“Study has shown that child marriage,can have serious long-term consequences on their health and well-being, including educational and economic opportunities.”

Why is child marriage legal in Malaysia and what is the government doing?

According to Norton-Staal, in Malaysia, it is primarily the "exceptions" to the law that allow parents to petition for their children to marry.  

Authorities, both civil and religious, tend to approve these requests for "exceptional" marriages, but she argued that these exceptions should not be allowed.

Rina said, however, that Malaysia is committed to addressing child marriage, as seen in the ratification of, the United Nations Convention on the Elimination of All Forms of Discrimination against Women (Cedaw), in 1995 and the subsequent removal of the reservation to Article 16(2) about child marriage in 2010.

The government also ratified the United Nations Convention on the Rights of the Child (CRC) in 1995, in which she said it committed under Article 24(3) “to take all effective, and appropriate measures with a view to abolishing traditional practices prejudicial, to the health of the children.”

She also said In recognition of the importance of this issue, in January 2020, the government introduced a six-year National Strategy Plan in Handling the causes of child marriage.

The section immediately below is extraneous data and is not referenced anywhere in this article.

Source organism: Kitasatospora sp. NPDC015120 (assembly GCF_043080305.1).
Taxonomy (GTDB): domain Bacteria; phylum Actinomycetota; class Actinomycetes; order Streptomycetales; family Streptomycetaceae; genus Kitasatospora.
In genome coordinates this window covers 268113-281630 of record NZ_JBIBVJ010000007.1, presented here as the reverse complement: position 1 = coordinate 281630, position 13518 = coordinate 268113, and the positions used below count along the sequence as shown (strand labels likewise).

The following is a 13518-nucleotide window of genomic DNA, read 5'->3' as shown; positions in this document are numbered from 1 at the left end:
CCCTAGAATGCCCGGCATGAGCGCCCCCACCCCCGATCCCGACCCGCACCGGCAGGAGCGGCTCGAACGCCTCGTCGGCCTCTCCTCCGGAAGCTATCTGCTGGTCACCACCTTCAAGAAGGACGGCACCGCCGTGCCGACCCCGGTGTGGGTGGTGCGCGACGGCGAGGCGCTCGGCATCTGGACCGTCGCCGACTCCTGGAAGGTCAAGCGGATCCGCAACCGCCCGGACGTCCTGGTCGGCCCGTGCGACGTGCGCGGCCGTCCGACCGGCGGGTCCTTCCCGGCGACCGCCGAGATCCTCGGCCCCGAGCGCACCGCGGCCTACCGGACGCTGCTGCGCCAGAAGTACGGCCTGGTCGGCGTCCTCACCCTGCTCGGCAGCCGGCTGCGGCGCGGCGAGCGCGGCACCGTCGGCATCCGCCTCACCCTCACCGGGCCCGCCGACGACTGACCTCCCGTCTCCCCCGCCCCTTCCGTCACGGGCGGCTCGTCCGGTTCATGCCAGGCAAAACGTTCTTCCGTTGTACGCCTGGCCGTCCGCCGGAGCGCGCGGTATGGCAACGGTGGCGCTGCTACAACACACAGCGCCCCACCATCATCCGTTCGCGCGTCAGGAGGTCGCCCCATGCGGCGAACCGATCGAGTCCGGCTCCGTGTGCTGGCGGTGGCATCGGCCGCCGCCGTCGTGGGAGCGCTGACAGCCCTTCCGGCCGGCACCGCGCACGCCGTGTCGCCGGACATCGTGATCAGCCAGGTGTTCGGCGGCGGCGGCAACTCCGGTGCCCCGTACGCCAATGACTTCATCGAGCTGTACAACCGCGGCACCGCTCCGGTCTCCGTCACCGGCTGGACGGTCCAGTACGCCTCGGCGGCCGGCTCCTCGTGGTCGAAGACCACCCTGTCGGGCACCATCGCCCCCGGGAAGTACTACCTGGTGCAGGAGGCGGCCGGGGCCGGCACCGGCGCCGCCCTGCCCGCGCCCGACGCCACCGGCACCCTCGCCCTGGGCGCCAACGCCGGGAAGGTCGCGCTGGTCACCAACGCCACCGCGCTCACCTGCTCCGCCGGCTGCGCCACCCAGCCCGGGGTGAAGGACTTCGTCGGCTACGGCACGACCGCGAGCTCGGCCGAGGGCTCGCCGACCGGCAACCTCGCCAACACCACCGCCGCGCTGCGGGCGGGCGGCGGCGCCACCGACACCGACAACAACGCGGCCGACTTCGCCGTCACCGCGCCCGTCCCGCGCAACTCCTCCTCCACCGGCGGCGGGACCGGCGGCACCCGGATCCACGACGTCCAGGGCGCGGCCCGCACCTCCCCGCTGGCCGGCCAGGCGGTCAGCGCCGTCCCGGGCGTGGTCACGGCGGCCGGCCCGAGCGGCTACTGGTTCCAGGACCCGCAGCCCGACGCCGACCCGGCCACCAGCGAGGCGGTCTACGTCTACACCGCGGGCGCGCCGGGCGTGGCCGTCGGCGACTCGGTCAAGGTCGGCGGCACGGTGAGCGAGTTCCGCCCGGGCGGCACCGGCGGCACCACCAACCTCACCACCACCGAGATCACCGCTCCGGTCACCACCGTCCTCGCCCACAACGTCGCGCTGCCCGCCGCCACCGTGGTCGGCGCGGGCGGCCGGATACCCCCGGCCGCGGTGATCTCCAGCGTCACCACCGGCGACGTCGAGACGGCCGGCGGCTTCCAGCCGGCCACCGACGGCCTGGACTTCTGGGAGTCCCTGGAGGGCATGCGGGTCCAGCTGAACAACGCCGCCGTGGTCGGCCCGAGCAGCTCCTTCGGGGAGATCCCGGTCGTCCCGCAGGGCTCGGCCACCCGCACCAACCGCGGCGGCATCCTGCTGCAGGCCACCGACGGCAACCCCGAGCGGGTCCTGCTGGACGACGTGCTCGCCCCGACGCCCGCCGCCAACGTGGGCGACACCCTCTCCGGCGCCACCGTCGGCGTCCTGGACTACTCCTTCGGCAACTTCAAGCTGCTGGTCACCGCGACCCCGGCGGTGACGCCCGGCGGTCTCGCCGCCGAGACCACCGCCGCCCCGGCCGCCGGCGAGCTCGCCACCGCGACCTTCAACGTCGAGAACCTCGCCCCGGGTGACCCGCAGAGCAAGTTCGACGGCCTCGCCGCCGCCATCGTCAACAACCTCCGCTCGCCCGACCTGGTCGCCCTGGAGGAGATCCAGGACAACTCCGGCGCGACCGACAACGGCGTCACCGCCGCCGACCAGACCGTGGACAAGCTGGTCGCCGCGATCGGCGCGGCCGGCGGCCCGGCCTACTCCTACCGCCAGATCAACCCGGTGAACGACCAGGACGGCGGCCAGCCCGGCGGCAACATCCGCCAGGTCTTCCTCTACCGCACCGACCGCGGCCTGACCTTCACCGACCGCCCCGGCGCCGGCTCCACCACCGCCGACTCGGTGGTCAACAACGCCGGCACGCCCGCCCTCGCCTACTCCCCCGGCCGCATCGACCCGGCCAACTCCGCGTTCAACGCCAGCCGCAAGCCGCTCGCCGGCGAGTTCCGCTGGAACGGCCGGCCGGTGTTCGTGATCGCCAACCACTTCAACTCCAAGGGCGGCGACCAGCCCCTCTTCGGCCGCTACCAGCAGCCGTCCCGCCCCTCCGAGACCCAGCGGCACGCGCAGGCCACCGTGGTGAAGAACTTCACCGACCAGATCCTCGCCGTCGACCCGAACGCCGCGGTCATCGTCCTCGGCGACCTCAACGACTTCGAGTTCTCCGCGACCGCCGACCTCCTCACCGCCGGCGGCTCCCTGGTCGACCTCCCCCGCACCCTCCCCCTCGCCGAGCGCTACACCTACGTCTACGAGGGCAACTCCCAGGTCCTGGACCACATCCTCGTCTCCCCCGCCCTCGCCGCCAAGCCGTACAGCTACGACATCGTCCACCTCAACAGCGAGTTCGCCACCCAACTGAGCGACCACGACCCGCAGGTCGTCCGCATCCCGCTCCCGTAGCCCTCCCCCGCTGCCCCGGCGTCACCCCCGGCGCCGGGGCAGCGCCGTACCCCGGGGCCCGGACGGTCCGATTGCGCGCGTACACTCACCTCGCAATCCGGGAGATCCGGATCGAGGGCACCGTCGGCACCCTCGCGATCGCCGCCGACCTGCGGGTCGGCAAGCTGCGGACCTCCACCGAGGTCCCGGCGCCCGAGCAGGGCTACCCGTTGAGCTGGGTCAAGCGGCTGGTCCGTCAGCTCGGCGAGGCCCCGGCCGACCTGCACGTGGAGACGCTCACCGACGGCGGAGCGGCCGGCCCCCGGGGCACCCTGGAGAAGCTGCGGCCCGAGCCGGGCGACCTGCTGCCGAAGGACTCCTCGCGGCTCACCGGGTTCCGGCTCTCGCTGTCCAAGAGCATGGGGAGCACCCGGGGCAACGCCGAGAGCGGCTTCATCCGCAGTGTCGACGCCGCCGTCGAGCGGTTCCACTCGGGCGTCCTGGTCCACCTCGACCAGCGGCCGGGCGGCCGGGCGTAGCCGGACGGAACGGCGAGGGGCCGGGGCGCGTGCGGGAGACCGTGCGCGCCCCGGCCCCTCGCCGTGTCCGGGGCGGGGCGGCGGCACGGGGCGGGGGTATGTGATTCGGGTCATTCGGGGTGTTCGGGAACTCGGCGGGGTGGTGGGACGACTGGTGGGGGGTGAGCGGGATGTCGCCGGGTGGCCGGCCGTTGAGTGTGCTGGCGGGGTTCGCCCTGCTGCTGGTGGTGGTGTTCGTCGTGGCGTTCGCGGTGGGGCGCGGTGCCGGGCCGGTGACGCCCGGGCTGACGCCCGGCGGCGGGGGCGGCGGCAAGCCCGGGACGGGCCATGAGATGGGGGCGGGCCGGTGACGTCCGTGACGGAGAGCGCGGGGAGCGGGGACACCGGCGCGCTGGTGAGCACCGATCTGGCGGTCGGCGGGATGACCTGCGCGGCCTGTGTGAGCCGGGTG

Legislative reforms alone not enough

Amending laws alone will not end child marriage but conditions, attitudes and behaviour must also change, according to Unicef.

According to its country representative, Dr Rashed Mustafa Sarwar, the legislative issue is only  one part change and there are many other factors and solutions that need to be stepped up.

“It requires a multicultural and multilevel mindset change in protecting a child from marriage. It must be our own unique effort (society and stakeholders), to end child marriage in Malaysia.

“That will bring gender equality...” he said adding 90 per cent of child marriage compromised females.

Rina also echoed addressing child marriage in Malaysia is a shared responsibility involving many stakeholders

“Child marriage is deeply rooted in society, and economic circumstances, which makes it is very difficult for individuals, or families, to end the practice on their own.

“Change has to take place across many levels of society. The best interests of children must be the motivating factor to garner support and push for reform on all fronts,” she said.

During the launch, seven areas were highlighted as contributing to child marriage: legislation that allows or facilitates child marriage; lack of access to sexual reproductive health education information and services; low household income and poverty; lack of access to education and poor school attendance; lack of access to parenting support; social norms that condone child marriage; and lack of legal status or rights for children affected by migration.

Unicef said reforms in these areas would have the most effect in preventing child marriage.